A lot of people want to be in the mountains but are afraid for several reasons. Many of my friends had expressed their desires of going to the mountains and enjoy nature at its best but still bugged with concerns as to how will they survive. In my 10 years of mountaineering, I had been exposed to several mountains which gave me an incredible experience and taught me some experiential skills. I wrote this to help people wanting to try the different forms of recreation, mountaineering. Don’t just go up there, read this first.
Nowadays, especially the new generations were so boastful of their first ascent. Filling their Instagram, Twitter, and other forms of social media with their photos on the trails or at the summit. How I wish there’s no reception in the mountains but most have. However, it is not the usual case especially when you embark on this journey in a harsh weather condition. Weather is an uncontrollable and non-modifiable factor when climbing. One will either go or postpone it. I always have this weird feeling every time I go up and scale one of those peaks. By regularly checking the weather, preparing my gears, my body and most importantly my mind.
Recently, I had a friend who wants to join us in our future climb but is worried about him being a liability to the group. I encouraged him to have a proper mind setting and preparation. In that case, he will surely tackle the worst weather condition we may encounter. I persuaded him and finally signed-up. So a few days after, I decided to write this article. Some basics when you go up with the mountains.
Mind setting. This is the most important skill you should develop. You’ll be needing this before and during your climb. We have this quote from a famous American self-help author Oliver Napoleon Hill saying, “Whatever the mind can conceive and believe, the mind can achieve”. Our mind is so powerful that it can turn negative to positive. Tell yourself that you will climb, prepare, and you will make it. Ignore negativities.
Gear Preparation. Benjamin Franklin’s famous quote “By failing to prepare, you are preparing to fail”. It says a lot. This includes prioritization of things. What you should bring? What’s important for you? How many days is your projected trip? Always ask this question when sorting your gears. It is vital to just pack what is necessary for your journey and try to avoid heavy equipment that will hamper your ascent. Make a list. I always choose the ones that are lightweight but it means extra money when purchasing those gears. One more thing, if you intend to make scale more mountains, better invest in good quality equipment.
Research. People nowadays are very lazy even if most of their questions can be answered by searching over Google. Even the silliest question you have in your mind, Google has the answer. I will not be elaborating this but please make sure that you have the basic information about the mountains. What’s the trail class, campsite, water source (most important).
Physical Preparation. After you had prepared your mind, gears, and loaded yourself with information, it’s time to prepare yourself physically. I have a lot of seasoned mountaineering friends who worked the night, take a flight to somewhere, get out of the airport, take the bus and start the climb. Of course, it’s individualized. They are used to it while some aren’t. For me, I don’t usually prepare a lot like a daily run. My only preparation is a long walk which I fancy the most. I don’t take a taxi whenever running for some errands like supermarket, paying bills, and so on.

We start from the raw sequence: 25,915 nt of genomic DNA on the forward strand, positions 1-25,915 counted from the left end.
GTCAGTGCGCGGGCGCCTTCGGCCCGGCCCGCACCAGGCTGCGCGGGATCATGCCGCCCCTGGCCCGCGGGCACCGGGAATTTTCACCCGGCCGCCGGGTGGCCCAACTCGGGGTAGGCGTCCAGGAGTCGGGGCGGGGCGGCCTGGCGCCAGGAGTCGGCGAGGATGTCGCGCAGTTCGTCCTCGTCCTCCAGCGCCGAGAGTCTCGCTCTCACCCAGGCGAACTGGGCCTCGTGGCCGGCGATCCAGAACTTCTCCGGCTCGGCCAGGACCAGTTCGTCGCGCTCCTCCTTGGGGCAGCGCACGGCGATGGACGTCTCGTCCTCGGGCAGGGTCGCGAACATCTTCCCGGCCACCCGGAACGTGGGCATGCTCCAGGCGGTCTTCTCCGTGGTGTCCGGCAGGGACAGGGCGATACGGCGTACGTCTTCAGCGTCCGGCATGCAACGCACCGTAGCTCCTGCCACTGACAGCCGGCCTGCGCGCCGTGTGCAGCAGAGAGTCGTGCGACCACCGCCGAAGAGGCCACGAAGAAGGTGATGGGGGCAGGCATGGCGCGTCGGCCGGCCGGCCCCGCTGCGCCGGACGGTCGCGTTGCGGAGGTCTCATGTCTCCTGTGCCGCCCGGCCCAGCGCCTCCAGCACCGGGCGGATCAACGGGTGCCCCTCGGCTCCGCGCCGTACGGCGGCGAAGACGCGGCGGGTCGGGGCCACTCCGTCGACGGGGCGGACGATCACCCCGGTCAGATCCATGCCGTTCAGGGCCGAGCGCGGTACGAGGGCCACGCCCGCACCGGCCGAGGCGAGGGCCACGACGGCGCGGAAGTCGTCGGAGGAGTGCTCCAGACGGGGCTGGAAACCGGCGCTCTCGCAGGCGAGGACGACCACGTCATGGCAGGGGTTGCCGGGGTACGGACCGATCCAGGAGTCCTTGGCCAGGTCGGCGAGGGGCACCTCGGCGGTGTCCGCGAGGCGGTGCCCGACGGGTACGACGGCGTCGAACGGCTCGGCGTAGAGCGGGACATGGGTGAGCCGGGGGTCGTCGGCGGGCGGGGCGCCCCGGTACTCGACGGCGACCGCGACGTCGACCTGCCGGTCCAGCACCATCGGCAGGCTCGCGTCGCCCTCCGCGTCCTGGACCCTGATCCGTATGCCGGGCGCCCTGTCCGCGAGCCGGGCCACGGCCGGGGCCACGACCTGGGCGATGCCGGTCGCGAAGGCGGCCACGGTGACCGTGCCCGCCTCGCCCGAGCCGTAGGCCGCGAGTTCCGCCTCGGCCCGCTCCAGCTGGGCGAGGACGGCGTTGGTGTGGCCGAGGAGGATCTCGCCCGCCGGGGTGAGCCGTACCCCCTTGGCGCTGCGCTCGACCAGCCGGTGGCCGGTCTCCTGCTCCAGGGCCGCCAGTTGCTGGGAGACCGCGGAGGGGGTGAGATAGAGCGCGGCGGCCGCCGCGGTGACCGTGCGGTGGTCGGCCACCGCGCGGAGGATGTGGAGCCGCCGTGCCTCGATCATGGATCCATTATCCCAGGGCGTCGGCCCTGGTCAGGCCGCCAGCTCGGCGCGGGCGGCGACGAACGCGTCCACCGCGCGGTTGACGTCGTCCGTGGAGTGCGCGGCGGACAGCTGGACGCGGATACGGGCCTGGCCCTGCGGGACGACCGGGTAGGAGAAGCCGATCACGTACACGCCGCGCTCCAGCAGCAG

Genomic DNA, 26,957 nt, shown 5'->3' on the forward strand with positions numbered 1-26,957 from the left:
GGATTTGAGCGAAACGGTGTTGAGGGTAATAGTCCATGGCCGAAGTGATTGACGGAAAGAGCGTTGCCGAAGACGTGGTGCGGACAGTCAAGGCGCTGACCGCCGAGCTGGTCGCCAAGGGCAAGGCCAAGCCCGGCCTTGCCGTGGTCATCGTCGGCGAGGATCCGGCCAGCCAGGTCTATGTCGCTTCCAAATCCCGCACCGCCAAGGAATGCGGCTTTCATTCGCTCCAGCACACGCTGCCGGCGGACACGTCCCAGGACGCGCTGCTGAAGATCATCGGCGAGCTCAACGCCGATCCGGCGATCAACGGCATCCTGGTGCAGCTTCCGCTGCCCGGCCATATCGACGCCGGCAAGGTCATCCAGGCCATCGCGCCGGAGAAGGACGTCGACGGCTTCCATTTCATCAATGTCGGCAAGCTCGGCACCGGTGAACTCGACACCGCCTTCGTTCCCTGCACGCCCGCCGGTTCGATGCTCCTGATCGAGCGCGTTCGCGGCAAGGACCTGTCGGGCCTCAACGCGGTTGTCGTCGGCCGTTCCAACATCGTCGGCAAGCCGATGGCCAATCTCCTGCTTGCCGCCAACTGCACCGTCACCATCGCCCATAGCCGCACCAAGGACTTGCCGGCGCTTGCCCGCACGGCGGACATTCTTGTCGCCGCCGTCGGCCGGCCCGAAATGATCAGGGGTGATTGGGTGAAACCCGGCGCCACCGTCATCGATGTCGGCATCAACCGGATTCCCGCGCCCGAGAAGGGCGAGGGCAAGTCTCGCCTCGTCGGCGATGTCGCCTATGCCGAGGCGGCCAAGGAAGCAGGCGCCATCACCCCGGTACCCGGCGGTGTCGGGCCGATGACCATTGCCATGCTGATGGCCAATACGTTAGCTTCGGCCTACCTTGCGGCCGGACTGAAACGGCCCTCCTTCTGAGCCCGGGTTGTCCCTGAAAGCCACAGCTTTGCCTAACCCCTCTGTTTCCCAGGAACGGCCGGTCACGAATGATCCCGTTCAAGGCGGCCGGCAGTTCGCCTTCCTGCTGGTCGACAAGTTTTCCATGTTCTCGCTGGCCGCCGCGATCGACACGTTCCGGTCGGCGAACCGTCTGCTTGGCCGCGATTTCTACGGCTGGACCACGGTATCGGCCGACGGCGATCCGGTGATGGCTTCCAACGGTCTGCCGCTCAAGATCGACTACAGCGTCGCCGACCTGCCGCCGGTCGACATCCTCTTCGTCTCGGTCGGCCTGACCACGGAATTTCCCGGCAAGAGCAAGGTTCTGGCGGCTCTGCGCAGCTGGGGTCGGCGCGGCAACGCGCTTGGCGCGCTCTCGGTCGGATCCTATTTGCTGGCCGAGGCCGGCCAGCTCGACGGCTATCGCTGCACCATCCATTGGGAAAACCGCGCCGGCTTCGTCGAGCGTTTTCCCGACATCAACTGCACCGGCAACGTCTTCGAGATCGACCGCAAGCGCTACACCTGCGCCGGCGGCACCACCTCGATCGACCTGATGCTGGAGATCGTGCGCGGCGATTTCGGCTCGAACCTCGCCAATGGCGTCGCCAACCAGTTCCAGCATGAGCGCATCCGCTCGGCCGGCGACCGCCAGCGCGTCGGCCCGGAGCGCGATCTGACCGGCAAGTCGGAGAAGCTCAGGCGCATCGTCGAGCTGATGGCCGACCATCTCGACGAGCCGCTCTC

Educate. There are thousands of informative articles written and published over the web. Some would attend the “Basic Mountaineering Course” which helps them gain more knowledge. What I did was just read that course and didn’t attend the usual physical class. In the end, what’s important is discipline. A lot of people who attended this course still throw their plastic trash in the mountains. Shame on them! Aside from BMC, one should also take time to familiarize themselves with the First Aid principle and acquire a basic first aid kit which they should always place on their personal packs in case they have a porter. It will save your life in some life-threatening situation such as severe bleeding that could lead you to hypovolemic shock and eventually death.
Inform. Tell at least one of your significant others, be it one of your family members, boyfriend, girlfriend or anybody just to have someone who knows of your whereabouts. There were a lot of personal survival stories of these people who left for adventure without informing someone. In the end, they realized how important it is to tell somebody. You don’t need to post or update your social media that you are climbing the mountains.
Enjoy. Whatever experience you may encounter with nature, just enjoy it. Nothing beats the experience when you’re inside the tent, raining, and holding a cup of freshly-brewed coffee or watching the stars while having dinner and socials. Those were one of the few experiences I will never trade with the city noise and fancy restaurants. However, it is not just the good times and weather you should embrace. Sometimes, if not most of the time, you go to the mountains with bad weather conditions or you left the jumping-off point with good weather and had a storm in the middle of the night. Like what happened when we climbed Mt. Kanlaon. You can look for a separate article about Kanlaon on this blog site. Just savor the moment, keep yourself warm and dry and try to grab some good sleep.